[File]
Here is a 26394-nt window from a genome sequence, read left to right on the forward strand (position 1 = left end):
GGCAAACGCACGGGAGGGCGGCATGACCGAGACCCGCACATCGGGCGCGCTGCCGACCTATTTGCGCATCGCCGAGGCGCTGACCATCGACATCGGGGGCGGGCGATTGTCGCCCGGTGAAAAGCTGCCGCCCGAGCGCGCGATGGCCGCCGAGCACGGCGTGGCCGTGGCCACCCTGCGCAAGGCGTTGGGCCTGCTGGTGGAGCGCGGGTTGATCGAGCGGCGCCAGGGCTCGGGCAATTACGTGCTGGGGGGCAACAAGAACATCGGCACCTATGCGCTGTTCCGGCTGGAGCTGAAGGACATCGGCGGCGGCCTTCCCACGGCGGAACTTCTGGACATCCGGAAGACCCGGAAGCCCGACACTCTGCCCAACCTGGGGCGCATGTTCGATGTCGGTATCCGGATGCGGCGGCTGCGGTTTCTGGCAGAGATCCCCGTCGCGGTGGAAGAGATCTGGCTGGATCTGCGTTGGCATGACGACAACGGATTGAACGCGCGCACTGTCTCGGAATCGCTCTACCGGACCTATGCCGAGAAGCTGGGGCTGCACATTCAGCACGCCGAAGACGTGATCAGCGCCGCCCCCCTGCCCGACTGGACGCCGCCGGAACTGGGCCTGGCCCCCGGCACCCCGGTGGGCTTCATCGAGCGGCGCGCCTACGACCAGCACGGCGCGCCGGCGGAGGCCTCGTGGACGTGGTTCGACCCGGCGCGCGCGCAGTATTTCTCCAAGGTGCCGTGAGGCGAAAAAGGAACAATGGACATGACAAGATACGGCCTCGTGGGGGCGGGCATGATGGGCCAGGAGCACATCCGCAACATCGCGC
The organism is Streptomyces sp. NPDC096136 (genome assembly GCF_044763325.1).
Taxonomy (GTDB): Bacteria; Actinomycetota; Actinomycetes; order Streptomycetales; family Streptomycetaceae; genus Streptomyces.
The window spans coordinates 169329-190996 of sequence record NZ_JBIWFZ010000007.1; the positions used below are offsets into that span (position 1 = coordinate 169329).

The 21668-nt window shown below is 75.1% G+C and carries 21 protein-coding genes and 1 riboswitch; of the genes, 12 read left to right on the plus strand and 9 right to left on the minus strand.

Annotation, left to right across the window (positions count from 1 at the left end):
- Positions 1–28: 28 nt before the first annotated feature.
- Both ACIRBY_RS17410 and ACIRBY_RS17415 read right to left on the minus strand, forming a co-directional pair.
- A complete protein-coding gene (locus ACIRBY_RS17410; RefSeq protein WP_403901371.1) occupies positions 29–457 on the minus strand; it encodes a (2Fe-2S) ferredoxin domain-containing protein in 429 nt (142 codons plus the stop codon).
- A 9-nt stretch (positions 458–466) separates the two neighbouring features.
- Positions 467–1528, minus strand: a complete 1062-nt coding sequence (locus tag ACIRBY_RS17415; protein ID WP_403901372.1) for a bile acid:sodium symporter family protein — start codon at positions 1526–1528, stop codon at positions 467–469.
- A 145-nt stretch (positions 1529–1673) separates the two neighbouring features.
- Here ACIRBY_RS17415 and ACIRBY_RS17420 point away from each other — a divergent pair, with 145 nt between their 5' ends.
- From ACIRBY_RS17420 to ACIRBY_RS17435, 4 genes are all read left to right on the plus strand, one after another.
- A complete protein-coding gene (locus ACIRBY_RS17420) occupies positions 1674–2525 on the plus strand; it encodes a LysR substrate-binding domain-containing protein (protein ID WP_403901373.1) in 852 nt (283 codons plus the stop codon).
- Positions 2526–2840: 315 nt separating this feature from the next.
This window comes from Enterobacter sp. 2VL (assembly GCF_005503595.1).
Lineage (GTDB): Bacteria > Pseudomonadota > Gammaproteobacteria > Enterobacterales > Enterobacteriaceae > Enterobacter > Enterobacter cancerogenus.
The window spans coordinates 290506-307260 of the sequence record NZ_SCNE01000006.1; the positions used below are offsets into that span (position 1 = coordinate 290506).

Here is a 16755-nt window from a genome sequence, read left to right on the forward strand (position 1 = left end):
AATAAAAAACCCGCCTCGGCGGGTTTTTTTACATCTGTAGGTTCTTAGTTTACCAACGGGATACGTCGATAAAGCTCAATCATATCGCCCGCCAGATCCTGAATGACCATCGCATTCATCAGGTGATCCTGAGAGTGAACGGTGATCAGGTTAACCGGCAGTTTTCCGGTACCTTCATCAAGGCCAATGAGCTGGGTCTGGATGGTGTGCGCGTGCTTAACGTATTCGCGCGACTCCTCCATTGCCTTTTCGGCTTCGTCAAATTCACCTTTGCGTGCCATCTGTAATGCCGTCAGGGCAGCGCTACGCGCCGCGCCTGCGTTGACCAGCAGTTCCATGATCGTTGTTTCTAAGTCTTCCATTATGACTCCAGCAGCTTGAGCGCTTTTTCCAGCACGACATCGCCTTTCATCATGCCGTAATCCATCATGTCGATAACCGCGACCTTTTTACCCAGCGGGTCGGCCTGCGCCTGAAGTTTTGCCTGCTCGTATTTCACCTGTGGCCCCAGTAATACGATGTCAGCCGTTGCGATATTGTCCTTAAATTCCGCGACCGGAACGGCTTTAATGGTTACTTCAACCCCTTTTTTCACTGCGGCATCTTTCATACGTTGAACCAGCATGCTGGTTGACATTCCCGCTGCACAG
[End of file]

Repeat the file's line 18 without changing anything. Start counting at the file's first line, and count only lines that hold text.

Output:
This window comes from Enterobacter sp. 2VL (assembly GCF_005503595.1).